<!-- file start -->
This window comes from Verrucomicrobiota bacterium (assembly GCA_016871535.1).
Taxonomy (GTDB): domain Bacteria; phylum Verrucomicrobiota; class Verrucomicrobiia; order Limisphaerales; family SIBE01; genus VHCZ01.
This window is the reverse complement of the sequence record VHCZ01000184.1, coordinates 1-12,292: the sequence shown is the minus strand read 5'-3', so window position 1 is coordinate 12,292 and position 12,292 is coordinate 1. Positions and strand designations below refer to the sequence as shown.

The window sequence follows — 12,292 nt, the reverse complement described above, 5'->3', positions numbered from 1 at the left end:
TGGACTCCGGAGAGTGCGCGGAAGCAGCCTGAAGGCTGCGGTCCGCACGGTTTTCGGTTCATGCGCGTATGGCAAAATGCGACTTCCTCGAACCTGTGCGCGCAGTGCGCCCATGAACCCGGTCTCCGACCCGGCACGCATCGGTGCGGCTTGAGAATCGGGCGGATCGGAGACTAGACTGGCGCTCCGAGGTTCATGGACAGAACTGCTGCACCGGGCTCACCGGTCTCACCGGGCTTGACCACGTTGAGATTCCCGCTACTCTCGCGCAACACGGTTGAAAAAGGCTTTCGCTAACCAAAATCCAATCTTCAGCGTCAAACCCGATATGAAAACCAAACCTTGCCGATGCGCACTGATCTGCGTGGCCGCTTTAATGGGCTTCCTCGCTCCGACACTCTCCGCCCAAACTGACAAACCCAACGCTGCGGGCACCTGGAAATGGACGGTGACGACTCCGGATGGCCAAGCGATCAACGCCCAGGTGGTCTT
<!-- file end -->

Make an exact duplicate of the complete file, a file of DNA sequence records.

This window comes from Verrucomicrobiota bacterium (assembly GCA_016871535.1).
Taxonomy (GTDB): domain Bacteria; phylum Verrucomicrobiota; class Verrucomicrobiia; order Limisphaerales; family SIBE01; genus VHCZ01.
This window is the reverse complement of the sequence record VHCZ01000184.1, coordinates 1-12,292: the sequence shown is the minus strand read 5'-3', so window position 1 is coordinate 12,292 and position 12,292 is coordinate 1. Positions and strand designations below refer to the sequence as shown.

The window sequence follows — 12,292 nt, the reverse complement described above, 5'->3', positions numbered from 1 at the left end:
TGGACTCCGGAGAGTGCGCGGAAGCAGCCTGAAGGCTGCGGTCCGCACGGTTTTCGGTTCATGCGCGTATGGCAAAATGCGACTTCCTCGAACCTGTGCGCGCAGTGCGCCCATGAACCCGGTCTCCGACCCGGCACGCATCGGTGCGGCTTGAGAATCGGGCGGATCGGAGACTAGACTGGCGCTCCGAGGTTCATGGACAGAACTGCTGCACCGGGCTCACCGGTCTCACCGGGCTTGACCACGTTGAGATTCCCGCTACTCTCGCGCAACACGGTTGAAAAAGGCTTTCGCTAACCAAAATCCAATCTTCAGCGTCAAACCCGATATGAAAACCAAACCTTGCCGATGCGCACTGATCTGCGTGGCCGCTTTAATGGGCTTCCTCGCTCCGACACTCTCCGCCCAAACTGACAAACCCAACGCTGCGGGCACCTGGAAATGGACGGTGACGACTCCGGATGGCCAAGCGATCAACGCCCAGGTGGTCTT